Friday, November 14, 2008

Getting to know the neighbors...

...at least the non-human ones. This is Max, more accurately Maxine...



I already knew the human denizens before I moved in. And, for that matter, the cats. The various living beings make this a nice place.

It's still tiny, of course.

Work is on my mind tonight. I'm already beginning to feel a small sense of relief that the monthly nut has lowered considerably. What I was having to come up for in rent now covers everything -- the place, storage unit, utilities, food -- with a few coins left over.

Trash is on my mind, too. As in all the stuff coming out of the old pad. More of it will go straight in the dumpster, as I am already finding I can do what I do without it.

It's strange that we invest even small, insignificant items with a value well beyond their actual worth, simply because we got them under special circumstances or in interesting places. They rest in boxes or in the back of drawers, and contribute nothing to life except on those rare occasions when they come out (usually inadvertently) into the light.

And yet I hate to give them all up. My legacy for all these years is slim enough; taking away the trinkets seems to diminish me a little more.

Never mind. A lot of that is probably loneliness talking. I feel the lack of companionship acutely tonight.

At least this place is bustling with life. And strange new sounds, most of which have already become background noise.

Raccoons have returned to the neighborhood. So have opossums. They all seem to get along with the cats. And with the people.

9 comments:

Anonymous said...

"Things" can be very difficult to part with. In some ways I envy those who have achieved a new kind of freedom from the clutter of so many things.

fin

emd said...

Raccoons, possums, and cats. You must still be in Pedro!

DAL said...

I have too many things that have NO sentimental value or monetary worth, I just hate throwing stuff away. I guess I don't really need all those cables and connectors and adaptors...

You can always take photos of everything before you toss them.

MrScribbler said...

emd -- I moved all of 50 feet away (or less)!

It's the next building over....

Birdie said...

I'm like dal...I just can't throw things out, or too much "stuff" has sentimental value attached. It's just "stuff" right? nope.... ;-)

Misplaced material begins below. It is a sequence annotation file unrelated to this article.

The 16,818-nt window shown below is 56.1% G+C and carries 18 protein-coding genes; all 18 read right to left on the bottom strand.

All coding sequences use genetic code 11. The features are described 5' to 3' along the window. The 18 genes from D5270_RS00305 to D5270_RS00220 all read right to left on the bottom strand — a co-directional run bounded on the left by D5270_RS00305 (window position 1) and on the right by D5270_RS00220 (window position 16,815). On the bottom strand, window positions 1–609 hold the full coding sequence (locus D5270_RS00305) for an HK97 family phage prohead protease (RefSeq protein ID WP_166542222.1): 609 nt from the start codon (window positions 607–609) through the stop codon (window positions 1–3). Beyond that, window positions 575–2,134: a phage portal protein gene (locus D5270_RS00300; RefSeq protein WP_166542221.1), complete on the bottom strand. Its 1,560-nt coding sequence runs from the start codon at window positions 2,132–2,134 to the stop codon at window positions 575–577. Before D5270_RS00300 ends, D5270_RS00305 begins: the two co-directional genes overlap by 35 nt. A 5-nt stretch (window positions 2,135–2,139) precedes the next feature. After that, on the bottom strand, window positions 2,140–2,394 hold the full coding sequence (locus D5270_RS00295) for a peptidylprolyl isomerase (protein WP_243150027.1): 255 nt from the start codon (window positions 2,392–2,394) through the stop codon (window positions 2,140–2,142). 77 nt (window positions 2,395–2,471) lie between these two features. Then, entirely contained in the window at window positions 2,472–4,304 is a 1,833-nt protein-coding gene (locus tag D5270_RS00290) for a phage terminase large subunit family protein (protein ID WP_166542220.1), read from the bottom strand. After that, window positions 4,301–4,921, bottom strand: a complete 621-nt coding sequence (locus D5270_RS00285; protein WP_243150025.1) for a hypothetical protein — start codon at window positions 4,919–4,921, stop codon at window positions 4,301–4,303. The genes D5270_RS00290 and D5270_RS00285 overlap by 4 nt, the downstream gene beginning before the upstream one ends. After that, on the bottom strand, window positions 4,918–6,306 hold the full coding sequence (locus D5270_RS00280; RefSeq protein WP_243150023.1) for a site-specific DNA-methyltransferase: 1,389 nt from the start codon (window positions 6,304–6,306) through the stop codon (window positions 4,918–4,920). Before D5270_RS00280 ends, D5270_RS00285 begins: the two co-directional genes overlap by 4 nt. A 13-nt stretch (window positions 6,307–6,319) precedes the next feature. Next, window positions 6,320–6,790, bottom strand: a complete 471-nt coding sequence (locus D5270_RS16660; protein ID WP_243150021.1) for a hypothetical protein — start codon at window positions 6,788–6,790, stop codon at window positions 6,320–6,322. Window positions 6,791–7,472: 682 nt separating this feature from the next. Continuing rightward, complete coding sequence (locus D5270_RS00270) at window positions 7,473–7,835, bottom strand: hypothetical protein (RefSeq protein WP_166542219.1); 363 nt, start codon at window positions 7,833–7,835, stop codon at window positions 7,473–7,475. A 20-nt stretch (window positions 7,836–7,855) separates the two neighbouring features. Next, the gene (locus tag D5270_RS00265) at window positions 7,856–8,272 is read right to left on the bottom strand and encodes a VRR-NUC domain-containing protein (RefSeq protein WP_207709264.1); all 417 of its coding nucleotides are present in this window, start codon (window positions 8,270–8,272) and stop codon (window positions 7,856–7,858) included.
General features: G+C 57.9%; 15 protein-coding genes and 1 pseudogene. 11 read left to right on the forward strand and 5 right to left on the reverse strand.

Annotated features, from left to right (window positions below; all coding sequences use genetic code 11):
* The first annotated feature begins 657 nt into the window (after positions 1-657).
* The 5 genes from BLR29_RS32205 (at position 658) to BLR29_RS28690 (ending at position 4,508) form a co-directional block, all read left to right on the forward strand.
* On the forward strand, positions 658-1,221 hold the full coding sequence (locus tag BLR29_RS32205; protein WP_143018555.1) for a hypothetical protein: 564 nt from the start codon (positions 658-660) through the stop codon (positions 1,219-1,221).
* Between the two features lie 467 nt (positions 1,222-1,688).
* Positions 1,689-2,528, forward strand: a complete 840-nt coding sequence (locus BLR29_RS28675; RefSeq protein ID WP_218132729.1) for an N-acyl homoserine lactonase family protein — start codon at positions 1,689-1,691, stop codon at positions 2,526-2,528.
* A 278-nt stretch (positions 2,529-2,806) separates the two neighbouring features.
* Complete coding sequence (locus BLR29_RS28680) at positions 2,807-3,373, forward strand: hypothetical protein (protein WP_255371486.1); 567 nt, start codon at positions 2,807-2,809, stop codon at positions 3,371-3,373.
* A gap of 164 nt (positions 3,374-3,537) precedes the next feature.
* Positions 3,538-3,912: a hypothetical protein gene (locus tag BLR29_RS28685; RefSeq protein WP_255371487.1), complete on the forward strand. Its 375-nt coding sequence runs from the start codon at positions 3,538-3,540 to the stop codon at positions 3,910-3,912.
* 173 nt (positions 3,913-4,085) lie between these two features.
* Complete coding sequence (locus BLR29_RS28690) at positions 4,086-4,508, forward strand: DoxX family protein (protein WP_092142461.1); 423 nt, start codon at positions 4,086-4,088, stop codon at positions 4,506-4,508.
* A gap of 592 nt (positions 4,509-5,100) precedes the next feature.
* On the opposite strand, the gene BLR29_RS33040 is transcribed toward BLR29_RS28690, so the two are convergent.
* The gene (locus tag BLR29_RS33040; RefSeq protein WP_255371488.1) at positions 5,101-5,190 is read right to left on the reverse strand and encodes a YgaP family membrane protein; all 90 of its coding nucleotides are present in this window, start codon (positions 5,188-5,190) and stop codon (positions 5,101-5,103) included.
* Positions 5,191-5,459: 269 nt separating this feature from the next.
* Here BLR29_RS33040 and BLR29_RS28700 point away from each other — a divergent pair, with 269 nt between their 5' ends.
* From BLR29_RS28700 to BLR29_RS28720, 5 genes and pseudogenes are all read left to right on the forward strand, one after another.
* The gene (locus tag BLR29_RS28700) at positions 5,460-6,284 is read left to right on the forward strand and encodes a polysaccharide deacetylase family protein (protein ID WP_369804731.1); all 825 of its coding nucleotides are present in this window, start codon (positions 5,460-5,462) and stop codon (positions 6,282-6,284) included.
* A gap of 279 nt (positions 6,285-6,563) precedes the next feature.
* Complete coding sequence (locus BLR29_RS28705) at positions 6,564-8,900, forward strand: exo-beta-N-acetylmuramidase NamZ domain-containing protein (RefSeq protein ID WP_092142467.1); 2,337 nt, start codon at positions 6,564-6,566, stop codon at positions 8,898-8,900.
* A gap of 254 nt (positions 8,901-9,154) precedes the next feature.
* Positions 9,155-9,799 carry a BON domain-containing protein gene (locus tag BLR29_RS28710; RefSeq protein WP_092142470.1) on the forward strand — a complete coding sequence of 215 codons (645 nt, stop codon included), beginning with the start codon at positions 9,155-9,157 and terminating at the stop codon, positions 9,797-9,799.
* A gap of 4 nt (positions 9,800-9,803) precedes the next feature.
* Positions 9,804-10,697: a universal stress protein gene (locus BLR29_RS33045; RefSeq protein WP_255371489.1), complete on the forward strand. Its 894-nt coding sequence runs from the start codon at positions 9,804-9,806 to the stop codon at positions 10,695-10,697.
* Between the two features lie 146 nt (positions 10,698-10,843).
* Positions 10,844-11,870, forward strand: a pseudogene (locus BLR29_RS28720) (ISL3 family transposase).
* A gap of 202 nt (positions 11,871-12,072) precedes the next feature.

I'm glad you're beginning to feel at least a bit comfy in your new abode.

Anonymous said...

I can almost hear the relief in your writing. Financial burdens are hell to carry, and it sounds like yours has become much more manageable. :)

I went on a "clean-out-everything-not-used" kick a couple of years ago, and I find I like the new uncluttered style much better. 'Course, I gave up on any sort of "legacy" a long time ago.

S

Kashew said...

I've always thought it would be completely liberating to lose everything.When the wildfires tore through here and I needed to pack only absolutely essential things, I was suprised by how little I DID take.Of course, I came back to a house intact and still full of "stuff". But the idea of losing it all intrigues me. Odd, eh?

The locals sound lovely

picaboblu said...

I have little of material value but lots of sentimental things. They aren't hidden away--I put things in clear jars and place on bookshelves, my hiking stick has all souvenir pins ever collected, my photo albums have paper things interspersed with photos. . .

ben said...

Losing everything does have it's liberating effects - but when you lose EVERYTHING - there are some things you miss - such as pics of your kid/s that are gone and irreplacable. Much of what we all store up in closets could easily be parted with and you would only "miss" it for a short time before you just shrug it off and move on to something else. I have made it a point to not start accumulating things after the disaster last year. I just get rid of stuff that isn't being used - sell it; give it away; chuck it.